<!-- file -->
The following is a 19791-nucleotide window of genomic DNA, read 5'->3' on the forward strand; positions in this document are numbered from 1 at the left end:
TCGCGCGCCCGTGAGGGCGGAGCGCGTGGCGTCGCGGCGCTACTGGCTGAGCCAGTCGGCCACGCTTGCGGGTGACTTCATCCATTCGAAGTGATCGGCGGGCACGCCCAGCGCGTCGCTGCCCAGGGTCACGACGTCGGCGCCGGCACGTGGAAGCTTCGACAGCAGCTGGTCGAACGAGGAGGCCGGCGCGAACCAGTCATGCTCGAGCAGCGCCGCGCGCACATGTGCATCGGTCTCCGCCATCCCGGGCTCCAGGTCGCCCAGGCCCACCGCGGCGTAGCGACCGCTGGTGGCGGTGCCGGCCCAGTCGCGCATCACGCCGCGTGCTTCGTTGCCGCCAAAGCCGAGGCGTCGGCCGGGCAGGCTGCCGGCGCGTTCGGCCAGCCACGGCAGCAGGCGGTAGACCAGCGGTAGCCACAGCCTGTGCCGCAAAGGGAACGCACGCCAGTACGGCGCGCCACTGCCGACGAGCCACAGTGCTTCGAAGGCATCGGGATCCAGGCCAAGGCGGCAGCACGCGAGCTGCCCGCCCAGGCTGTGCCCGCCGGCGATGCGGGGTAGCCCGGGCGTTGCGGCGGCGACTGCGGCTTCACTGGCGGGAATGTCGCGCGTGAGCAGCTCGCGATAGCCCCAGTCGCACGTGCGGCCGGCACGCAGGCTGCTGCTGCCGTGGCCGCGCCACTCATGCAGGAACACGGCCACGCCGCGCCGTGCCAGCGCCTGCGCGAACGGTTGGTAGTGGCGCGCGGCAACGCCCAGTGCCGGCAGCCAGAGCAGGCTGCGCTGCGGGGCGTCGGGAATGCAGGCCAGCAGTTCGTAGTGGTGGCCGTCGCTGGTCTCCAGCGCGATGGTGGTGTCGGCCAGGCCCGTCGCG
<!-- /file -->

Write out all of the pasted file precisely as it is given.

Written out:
The following is a 19791-nucleotide window of genomic DNA, read 5'->3' on the forward strand; positions in this document are numbered from 1 at the left end:
TCGCGCGCCCGTGAGGGCGGAGCGCGTGGCGTCGCGGCGCTACTGGCTGAGCCAGTCGGCCACGCTTGCGGGTGACTTCATCCATTCGAAGTGATCGGCGGGCACGCCCAGCGCGTCGCTGCCCAGGGTCACGACGTCGGCGCCGGCACGTGGAAGCTTCGACAGCAGCTGGTCGAACGAGGAGGCCGGCGCGAACCAGTCATGCTCGAGCAGCGCCGCGCGCACATGTGCATCGGTCTCCGCCATCCCGGGCTCCAGGTCGCCCAGGCCCACCGCGGCGTAGCGACCGCTGGTGGCGGTGCCGGCCCAGTCGCGCATCACGCCGCGTGCTTCGTTGCCGCCAAAGCCGAGGCGTCGGCCGGGCAGGCTGCCGGCGCGTTCGGCCAGCCACGGCAGCAGGCGGTAGACCAGCGGTAGCCACAGCCTGTGCCGCAAAGGGAACGCACGCCAGTACGGCGCGCCACTGCCGACGAGCCACAGTGCTTCGAAGGCATCGGGATCCAGGCCAAGGCGGCAGCACGCGAGCTGCCCGCCCAGGCTGTGCCCGCCGGCGATGCGGGGTAGCCCGGGCGTTGCGGCGGCGACTGCGGCTTCACTGGCGGGAATGTCGCGCGTGAGCAGCTCGCGATAGCCCCAGTCGCACGTGCGGCCGGCACGCAGGCTGCTGCTGCCGTGGCCGCGCCACTCATGCAGGAACACGGCCACGCCGCGCCGTGCCAGCGCCTGCGCGAACGGTTGGTAGTGGCGCGCGGCAACGCCCAGTGCCGGCAGCCAGAGCAGGCTGCGCTGCGGGGCGTCGGGAATGCAGGCCAGCAGTTCGTAGTGGTGGCCGTCGCTGGTCTCCAGCGCGATGGTGGTGTCGGCCAGGCCCGTCGCG